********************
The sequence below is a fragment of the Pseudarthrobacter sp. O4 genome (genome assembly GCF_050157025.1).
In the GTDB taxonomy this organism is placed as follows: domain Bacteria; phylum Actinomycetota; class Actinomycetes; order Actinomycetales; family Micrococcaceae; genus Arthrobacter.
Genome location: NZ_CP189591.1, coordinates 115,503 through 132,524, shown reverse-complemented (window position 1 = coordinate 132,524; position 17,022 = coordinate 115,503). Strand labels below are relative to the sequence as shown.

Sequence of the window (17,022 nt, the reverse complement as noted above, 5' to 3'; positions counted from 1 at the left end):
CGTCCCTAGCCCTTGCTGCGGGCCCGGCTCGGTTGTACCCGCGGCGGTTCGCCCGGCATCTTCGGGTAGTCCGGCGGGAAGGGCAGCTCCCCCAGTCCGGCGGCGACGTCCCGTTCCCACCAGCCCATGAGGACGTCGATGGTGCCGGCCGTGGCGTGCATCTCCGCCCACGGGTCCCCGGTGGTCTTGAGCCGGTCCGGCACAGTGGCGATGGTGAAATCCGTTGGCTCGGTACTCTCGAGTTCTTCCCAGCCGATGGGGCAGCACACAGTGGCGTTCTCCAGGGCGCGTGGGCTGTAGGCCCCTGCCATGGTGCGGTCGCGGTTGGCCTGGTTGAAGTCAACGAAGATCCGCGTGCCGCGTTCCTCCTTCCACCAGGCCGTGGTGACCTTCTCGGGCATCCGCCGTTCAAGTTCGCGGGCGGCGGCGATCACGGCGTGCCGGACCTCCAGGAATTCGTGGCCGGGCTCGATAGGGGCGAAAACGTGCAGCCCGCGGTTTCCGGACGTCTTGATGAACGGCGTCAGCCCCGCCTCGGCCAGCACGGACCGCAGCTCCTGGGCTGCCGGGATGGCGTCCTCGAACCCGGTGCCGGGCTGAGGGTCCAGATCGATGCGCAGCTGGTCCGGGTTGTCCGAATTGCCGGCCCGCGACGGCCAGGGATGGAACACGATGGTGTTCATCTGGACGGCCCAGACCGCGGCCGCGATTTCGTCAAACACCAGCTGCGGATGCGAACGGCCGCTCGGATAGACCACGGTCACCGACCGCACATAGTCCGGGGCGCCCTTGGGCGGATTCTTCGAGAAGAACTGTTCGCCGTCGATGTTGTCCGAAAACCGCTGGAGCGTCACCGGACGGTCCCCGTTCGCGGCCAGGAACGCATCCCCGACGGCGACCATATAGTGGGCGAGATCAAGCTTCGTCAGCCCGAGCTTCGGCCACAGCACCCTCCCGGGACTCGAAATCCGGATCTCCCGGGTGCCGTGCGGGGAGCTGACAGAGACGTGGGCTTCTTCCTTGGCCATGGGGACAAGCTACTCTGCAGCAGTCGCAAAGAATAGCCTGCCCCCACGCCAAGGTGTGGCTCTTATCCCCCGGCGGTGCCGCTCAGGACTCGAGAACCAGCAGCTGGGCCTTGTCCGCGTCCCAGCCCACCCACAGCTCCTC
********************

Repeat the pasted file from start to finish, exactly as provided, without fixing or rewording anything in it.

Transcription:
The sequence below is a fragment of the Pseudarthrobacter sp. O4 genome (genome assembly GCF_050157025.1).
In the GTDB taxonomy this organism is placed as follows: domain Bacteria; phylum Actinomycetota; class Actinomycetes; order Actinomycetales; family Micrococcaceae; genus Arthrobacter.
Genome location: NZ_CP189591.1, coordinates 115,503 through 132,524, shown reverse-complemented (window position 1 = coordinate 132,524; position 17,022 = coordinate 115,503). Strand labels below are relative to the sequence as shown.

Sequence of the window (17,022 nt, the reverse complement as noted above, 5' to 3'; positions counted from 1 at the left end):
CGTCCCTAGCCCTTGCTGCGGGCCCGGCTCGGTTGTACCCGCGGCGGTTCGCCCGGCATCTTCGGGTAGTCCGGCGGGAAGGGCAGCTCCCCCAGTCCGGCGGCGACGTCCCGTTCCCACCAGCCCATGAGGACGTCGATGGTGCCGGCCGTGGCGTGCATCTCCGCCCACGGGTCCCCGGTGGTCTTGAGCCGGTCCGGCACAGTGGCGATGGTGAAATCCGTTGGCTCGGTACTCTCGAGTTCTTCCCAGCCGATGGGGCAGCACACAGTGGCGTTCTCCAGGGCGCGTGGGCTGTAGGCCCCTGCCATGGTGCGGTCGCGGTTGGCCTGGTTGAAGTCAACGAAGATCCGCGTGCCGCGTTCCTCCTTCCACCAGGCCGTGGTGACCTTCTCGGGCATCCGCCGTTCAAGTTCGCGGGCGGCGGCGATCACGGCGTGCCGGACCTCCAGGAATTCGTGGCCGGGCTCGATAGGGGCGAAAACGTGCAGCCCGCGGTTTCCGGACGTCTTGATGAACGGCGTCAGCCCCGCCTCGGCCAGCACGGACCGCAGCTCCTGGGCTGCCGGGATGGCGTCCTCGAACCCGGTGCCGGGCTGAGGGTCCAGATCGATGCGCAGCTGGTCCGGGTTGTCCGAATTGCCGGCCCGCGACGGCCAGGGATGGAACACGATGGTGTTCATCTGGACGGCCCAGACCGCGGCCGCGATTTCGTCAAACACCAGCTGCGGATGCGAACGGCCGCTCGGATAGACCACGGTCACCGACCGCACATAGTCCGGGGCGCCCTTGGGCGGATTCTTCGAGAAGAACTGTTCGCCGTCGATGTTGTCCGAAAACCGCTGGAGCGTCACCGGACGGTCCCCGTTCGCGGCCAGGAACGCATCCCCGACGGCGACCATATAGTGGGCGAGATCAAGCTTCGTCAGCCCGAGCTTCGGCCACAGCACCCTCCCGGGACTCGAAATCCGGATCTCCCGGGTGCCGTGCGGGGAGCTGACAGAGACGTGGGCTTCTTCCTTGGCCATGGGGACAAGCTACTCTGCAGCAGTCGCAAAGAATAGCCTGCCCCCACGCCAAGGTGTGGCTCTTATCCCCCGGCGGTGCCGCTCAGGACTCGAGAACCAGCAGCTGGGCCTTGTCCGCGTCCCAGCCCACCCACAGCTCCTC